Buzzfeed posted an article called “This Photographer Traveled The World To Show That Female Beauty Is Everywhere.” It describes the adventures of Romanian-based photographer Noroc Mihaela, as she travels around the world, photographing what she determines to be female beauty in other countries. What do they mean by saying the photographer wants to prove that female beauty is everywhere? Is the original assumption that female beauty only exists in the West, and now this brave photographer is proving that other people can be pretty, too?
The bigger problem is that the images shown fit a very narrow standard of beauty. All of the women shown are young and slim, fitting the West’s definition of beauty. They also share other physical characteristics that fit the Western beauty standard — narrower noses, narrower lips, and big eyes. The only concession to diversity is in the color of the participants. But otherwise, they are all variations on a theme. The display shows as much real diversity as a Barbie doll collection.
Obviously, I don’t think that the women pictured are in any way not a real part of their cultures. An Ethiopian women with traditional features is just as much a real Ethopian as one with more stereotypically Western features. However, when a project on beauty only highlights those women who do fit a certain mold, that says something about the viewpoint of the photographer and the cultural assumptions she is working from.
The ramifications of projects like these are extremely damaging. Imagine how it feels not to have a narrow nose or not to be slim or to have full lips, when you are told that all these things make you automatically ugly. This general awfulness is exacerbated in this project, because it purports to show true beauty from around the world. Essentially, it is saying that if you don’t look like this, you aren’t just ugly — you are, in fact, universally ugly.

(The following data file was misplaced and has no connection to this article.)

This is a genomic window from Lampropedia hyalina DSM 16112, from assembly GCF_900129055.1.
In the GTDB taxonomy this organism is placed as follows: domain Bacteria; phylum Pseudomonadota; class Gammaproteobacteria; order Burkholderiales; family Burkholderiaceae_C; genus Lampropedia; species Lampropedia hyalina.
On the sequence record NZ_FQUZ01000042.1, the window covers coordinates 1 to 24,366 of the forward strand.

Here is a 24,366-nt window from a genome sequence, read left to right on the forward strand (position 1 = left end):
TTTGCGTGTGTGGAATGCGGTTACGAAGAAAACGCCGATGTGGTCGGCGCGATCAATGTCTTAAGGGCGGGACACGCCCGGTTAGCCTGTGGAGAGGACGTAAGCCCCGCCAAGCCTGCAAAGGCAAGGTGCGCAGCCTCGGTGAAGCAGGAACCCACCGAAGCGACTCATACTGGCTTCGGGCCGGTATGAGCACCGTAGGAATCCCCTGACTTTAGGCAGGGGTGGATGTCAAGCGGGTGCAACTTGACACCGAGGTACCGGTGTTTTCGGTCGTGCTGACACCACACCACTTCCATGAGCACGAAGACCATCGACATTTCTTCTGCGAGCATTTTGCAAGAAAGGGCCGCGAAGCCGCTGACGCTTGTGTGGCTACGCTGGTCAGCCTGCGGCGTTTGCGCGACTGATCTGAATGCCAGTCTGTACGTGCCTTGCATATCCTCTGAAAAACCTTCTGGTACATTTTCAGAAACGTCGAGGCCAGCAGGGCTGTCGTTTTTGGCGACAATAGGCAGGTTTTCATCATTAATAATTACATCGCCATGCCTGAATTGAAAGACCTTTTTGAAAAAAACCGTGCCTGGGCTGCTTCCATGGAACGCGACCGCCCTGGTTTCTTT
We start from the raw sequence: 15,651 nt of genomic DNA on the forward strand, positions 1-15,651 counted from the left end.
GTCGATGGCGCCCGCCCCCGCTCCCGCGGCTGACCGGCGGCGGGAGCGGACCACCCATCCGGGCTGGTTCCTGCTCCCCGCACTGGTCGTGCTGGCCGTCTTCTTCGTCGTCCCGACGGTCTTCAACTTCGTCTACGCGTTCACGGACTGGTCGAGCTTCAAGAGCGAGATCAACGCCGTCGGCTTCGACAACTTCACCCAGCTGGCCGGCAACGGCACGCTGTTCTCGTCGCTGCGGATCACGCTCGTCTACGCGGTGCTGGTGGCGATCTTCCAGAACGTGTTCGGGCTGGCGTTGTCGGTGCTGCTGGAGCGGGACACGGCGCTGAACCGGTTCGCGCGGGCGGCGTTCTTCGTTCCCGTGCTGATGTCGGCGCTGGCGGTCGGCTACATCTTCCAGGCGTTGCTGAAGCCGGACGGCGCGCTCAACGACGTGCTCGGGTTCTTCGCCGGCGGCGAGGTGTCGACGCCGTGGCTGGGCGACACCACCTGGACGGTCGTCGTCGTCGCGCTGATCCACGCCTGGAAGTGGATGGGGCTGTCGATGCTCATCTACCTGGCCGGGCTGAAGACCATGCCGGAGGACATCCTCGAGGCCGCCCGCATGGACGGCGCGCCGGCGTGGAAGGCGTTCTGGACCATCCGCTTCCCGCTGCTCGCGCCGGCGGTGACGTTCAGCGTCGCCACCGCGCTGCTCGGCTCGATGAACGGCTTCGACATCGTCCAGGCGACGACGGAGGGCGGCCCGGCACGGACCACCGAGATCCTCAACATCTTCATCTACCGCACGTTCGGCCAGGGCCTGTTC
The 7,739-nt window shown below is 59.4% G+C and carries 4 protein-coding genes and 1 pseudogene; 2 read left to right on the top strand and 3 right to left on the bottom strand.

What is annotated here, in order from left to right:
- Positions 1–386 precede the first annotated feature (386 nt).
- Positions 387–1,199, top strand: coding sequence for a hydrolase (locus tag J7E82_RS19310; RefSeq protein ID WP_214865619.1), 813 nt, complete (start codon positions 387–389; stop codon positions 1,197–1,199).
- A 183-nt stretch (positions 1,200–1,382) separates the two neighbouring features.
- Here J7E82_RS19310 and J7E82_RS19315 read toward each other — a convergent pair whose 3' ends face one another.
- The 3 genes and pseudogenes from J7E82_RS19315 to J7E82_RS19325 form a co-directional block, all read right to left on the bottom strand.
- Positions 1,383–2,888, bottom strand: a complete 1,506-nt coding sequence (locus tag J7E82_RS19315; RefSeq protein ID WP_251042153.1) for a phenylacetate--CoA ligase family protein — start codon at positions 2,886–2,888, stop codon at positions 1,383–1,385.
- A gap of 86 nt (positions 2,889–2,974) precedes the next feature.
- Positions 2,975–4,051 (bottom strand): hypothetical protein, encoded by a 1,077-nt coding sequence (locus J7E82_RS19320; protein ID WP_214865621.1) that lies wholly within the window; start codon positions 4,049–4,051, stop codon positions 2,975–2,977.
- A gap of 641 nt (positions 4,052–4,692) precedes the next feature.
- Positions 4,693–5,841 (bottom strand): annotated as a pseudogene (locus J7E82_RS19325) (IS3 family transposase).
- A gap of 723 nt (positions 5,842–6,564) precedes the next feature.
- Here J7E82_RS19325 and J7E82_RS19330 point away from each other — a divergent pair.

The ageism is also striking. Only women with youthful appearances were highlighted. That encourages the fear of aging which is still an enormous part of our culture. To be beautiful, you must be below a certain age. Women who are past that age are encouraged to basically disappear from public life, a fact that is represented by the relative lack of roles for middle aged and older women in our media.
Promoting the need to conform to this one look encourages harmful practices like skin whitening and bleaching, and excessive plastic surgery. Both of these reflect an inability to be happy with our own skins. We feel the need to keep changing, and one of the reasons for that is projects like these.
I think a project that highlights women from around the world has the potential to be both educational and powerful. But this current iteration is patronizing, because it assumes that beauty in women needs to be discovered in other countries, and extremely narrow, because it only shows classical gorgeous Western beauties.
Image from BuzzFeed